In order to keep up with customer demands and remain competitive, the firm needs to take advantage of the value of pals. . 0 Recommendations With ever-increasing demand for Just-in-time deliveries, 24-hour distribution and accurate co-ordination of supply chains, it is almost impossible to manage logistics without outside support (Hoses, 2001). Therefore, managing the supply chain solely in-house is not a practical decision for the consumer electronics firm. Consequently, it is recommended that the firm continues to outsource distribution to pals.

However, the firm should modify its supply chain strategy in order to ensure high customer service levels and long term profitability. To achieve its goals, the company should allow the path taken by Best Buy and Dell Computers in the US. Both companies have undergone a shift in supply chain strategy and have become very successful as a result. In order to focus on the customer, Best Buy and Dell Computers have moved from a ‘push’ strategy to a ‘pull’ strategy which focuses on customer needs (Global Logistics and Supply Chain Strategies, 2006).

No longer does Best Buys supply chain simply ‘push’ high volumes of product out of the factories and into the stores. Now, it emphasizes agility, responsiveness and accuracy, pinpointing smaller floor-ready liveries to meet the changing desires of specific customer segments (Cottrell, 2006). Dell Computers’ Just-in-time strategy ‘pulls’ parts from suppliers Just as they are needed for production. This ensures customers get what they want and also reduces excess inventory, thereby reducing unnecessary costs (Minoan, 1997).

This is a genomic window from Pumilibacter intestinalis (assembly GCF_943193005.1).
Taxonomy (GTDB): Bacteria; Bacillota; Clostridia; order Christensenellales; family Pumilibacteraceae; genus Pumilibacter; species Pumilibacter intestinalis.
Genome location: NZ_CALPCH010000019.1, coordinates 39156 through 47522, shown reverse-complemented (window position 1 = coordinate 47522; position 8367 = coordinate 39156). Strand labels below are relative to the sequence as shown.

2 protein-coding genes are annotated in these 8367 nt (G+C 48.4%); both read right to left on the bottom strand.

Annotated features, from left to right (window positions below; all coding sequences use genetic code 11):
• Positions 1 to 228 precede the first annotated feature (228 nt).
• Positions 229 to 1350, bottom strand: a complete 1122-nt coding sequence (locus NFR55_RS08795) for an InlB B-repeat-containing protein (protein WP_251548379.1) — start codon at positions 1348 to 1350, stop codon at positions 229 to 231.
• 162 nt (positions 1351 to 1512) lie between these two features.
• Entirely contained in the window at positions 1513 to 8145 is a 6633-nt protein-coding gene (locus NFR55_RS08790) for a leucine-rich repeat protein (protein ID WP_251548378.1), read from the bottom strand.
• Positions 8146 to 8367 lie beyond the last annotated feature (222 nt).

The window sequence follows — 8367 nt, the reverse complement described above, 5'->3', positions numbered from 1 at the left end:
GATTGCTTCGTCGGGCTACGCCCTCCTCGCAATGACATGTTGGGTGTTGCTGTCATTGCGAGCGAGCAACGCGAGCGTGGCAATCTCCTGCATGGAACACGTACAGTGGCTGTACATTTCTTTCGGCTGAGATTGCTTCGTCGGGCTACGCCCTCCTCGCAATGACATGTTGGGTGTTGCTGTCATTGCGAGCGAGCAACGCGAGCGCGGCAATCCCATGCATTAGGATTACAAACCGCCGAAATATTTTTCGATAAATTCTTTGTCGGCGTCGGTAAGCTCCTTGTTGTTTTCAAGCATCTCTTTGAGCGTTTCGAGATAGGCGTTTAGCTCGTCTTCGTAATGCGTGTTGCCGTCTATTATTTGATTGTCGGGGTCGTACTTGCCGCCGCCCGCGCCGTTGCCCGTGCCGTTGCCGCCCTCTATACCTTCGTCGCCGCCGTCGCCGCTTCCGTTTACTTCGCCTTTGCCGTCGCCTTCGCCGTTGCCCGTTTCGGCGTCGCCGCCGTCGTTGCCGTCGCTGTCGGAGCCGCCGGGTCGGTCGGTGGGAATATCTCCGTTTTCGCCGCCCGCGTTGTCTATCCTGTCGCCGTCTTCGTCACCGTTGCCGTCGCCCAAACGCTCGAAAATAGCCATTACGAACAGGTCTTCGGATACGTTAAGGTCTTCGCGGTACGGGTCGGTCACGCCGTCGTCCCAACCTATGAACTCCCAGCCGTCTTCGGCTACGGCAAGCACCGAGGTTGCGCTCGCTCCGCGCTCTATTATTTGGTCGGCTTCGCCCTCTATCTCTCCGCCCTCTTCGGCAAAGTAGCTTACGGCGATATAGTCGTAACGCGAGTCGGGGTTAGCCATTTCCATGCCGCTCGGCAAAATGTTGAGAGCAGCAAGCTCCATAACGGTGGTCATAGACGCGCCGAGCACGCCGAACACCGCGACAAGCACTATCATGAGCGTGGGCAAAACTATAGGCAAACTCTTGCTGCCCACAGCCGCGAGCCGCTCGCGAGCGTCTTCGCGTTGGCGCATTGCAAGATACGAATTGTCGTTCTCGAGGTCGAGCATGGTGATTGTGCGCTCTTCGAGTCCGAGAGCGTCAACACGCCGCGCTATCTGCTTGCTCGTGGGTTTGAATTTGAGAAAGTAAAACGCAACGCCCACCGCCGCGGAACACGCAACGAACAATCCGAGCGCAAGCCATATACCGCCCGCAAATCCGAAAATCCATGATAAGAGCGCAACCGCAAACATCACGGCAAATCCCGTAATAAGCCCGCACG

Therefore, the electronics firm should adopt this strategy in order to achieve high customer service levels and reduce excess inventory within the supply chain. The success of Best Buy and Dell Computers has been largely influenced by strong connections with supply chain partners. According to Keith Maxwell, vice president of Dell Computers, pals must understand the business, otherwise companies end up creating buffers that translate into inventory (Minoan, 1997). The electronics firm should work in closer between them. After all, the outsourcing process is a matter of trust and relies on a strong relationship (Calculative, 2010).

Robert A. Willet, chief executive officer for Best Buy International, says that “by working together with our partners, we take the cost and time out and we pass on the benefit to the customer, who is the ultimate beneficiary’ (Global Logistics and Supply Chain Strategies, 2006). To achieve the success of Best Buy and Dell Computers, the firm should strive towards agility and flexibility within its supply chain. This can only be achieved if the PL thoroughly understands the company’s goals and strategies. The electronics firm should also consider reducing the number of stocking locations and increasing the size of the remaining warehouses.

These warehouses should be positioned closer to the firm’s customers (Malta & Dehydrators, 2005). This will decrease both warehousing and transportation costs. Consequently, the firm should bring outbound transportation n-house in order to reduce costs and improve customer service. Advantages of bringing transportation in-house are flexibility that comes from not having to operate within a contract and a good deal of loyalty, which comes from working for a particular brand Sack, 2008). In-house transportation allows the firm to reach its customers on a face-to-face level, which will significantly increase customer service levels.